How High-definition Camcorders Work

By: Jennifer Horton

More High-definition Camcorder Features

Sanyo's pocket-size Xacti fits in the palm of your hand.
Sanyo's pocket-size Xacti fits in the palm of your hand.

Advancements in technology never cease to amaze, and the newest HD camcorders are no exception. With options that can fit in your pocket and take professional quality still photos, you may find yourself ditching your still camera altogether. Who needs a camera when a high-def camcorder will do just as well? Some of them may even take up less space in your pocket than the wad of cash you use to purchase them.

If you desire a small, lightweight piece of equipment, you're in luck. As you learned earlier, flash memory allows camcorders to come in small packages but perform just as well as their larger counterparts. Some of the HD video camcorders are so light you might forget you're holding them. Sanyo's Xacti HD1000 is the lightest of the bunch at a mere 9.5 ounces and 16.6 cubic inches. Its vertical design allows you to hold it with only one hand. Don't let its small stature fool you: This little device is capable of full HD recording. Samsung's SC-HMX20C, another lightweight device, is smaller than a soda can at 10.9 ounces and has the advantage of both built-in flash memory and removable memory cards. 


Not only do HD video camcorders take excellent quality video, but many of them can take impressive still photos as well. Sony, for example, offers a pair of HD camcorders that can take 10-megapixel photos. The $1,400 HDR-SR12 comes with a 120-gigabyte hard drive, while the $1,200 HDR-S11 comes with a 60-gigabyte hard drive. Slightly more affordable are Canon's Vixia HF10 at $1,099 and the Canon Vixia HF100 at $899. These two camcorders both take 3.3 megapixel still photos, which is considerably fewer pixels than Sony's but nevertheless still respectable for the casual user.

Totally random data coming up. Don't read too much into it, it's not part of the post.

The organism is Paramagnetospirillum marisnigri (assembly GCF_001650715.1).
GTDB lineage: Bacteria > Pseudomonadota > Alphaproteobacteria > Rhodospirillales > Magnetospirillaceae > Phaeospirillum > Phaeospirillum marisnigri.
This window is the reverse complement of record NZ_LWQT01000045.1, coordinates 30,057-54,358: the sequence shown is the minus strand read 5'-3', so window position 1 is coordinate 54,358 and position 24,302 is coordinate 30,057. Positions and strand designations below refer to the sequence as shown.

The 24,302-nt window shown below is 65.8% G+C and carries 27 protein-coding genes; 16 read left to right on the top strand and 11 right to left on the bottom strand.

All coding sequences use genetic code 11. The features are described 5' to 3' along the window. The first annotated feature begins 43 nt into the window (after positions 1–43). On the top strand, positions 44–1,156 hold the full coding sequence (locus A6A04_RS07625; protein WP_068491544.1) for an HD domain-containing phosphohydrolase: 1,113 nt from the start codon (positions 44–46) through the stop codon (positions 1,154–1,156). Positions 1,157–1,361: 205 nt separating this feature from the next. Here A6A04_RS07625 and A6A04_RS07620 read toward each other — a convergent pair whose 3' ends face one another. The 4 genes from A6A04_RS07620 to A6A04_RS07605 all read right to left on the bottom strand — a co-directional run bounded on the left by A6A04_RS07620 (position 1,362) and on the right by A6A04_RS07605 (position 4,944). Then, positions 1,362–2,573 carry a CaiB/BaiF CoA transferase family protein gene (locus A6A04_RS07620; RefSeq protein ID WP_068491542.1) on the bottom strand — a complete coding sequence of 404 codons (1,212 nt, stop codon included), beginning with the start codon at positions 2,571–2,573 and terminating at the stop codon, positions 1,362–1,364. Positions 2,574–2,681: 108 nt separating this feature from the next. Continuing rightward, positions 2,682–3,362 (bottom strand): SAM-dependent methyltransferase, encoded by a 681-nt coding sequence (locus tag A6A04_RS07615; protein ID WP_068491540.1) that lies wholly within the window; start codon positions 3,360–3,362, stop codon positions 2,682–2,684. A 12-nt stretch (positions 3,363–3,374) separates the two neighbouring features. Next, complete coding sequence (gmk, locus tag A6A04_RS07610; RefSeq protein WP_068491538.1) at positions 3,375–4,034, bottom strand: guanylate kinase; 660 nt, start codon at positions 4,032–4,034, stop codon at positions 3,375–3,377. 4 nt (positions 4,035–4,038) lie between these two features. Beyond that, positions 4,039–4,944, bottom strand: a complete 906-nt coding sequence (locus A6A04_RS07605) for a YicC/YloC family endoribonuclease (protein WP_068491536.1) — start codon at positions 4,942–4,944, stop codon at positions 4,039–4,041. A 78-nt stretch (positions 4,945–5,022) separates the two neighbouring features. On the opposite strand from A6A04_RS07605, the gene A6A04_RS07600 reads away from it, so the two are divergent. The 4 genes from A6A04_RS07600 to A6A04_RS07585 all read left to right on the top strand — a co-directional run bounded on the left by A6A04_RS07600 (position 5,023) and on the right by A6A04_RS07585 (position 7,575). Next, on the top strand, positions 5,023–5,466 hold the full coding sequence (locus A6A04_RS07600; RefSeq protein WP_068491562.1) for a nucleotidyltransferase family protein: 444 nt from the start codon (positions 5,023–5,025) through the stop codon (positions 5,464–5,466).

HD video camcorders have several other interesting abilities as well. Some of them, like the Sony HDR-HC9 and Panasonic HDC-HS9, also support xvYCC, a color standard that achieves more vibrant and accurate colors. This standard claims to produce 1.8 times more reds, greens and blues than standard color.

Bragging rights also go to the Sanyo VPC-HD1000 and Panasonic HDC-SD9 (both around $799), which have face recognition technology that automatically recognizes faces within the frame and makes adjustments to exposure, contrast and even skin tone for the best result. The Panasonic, which also supports xvYCC, also incorporates the Intelligent Shooting Guide. This feature supplies hints to the photographer to help make better videos; it's like having your own personal photo instructor in your back pocket.

One final desirable feature to look for in an HD video camcorder is a 3CCD processor. All digital video cameras use CCD -- charge-coupled device -- processors to capture light and produce the resulting image, but using three processors (one for each primary color) is new. HD video camcorders with three processors produce images with even richer colors and more vivid detail.

When it comes time to watch your creations, there's really not much to it. If you want your videos to pop even more, you can edit your HD video footage as well. Learn about viewing and editing basics on the next page.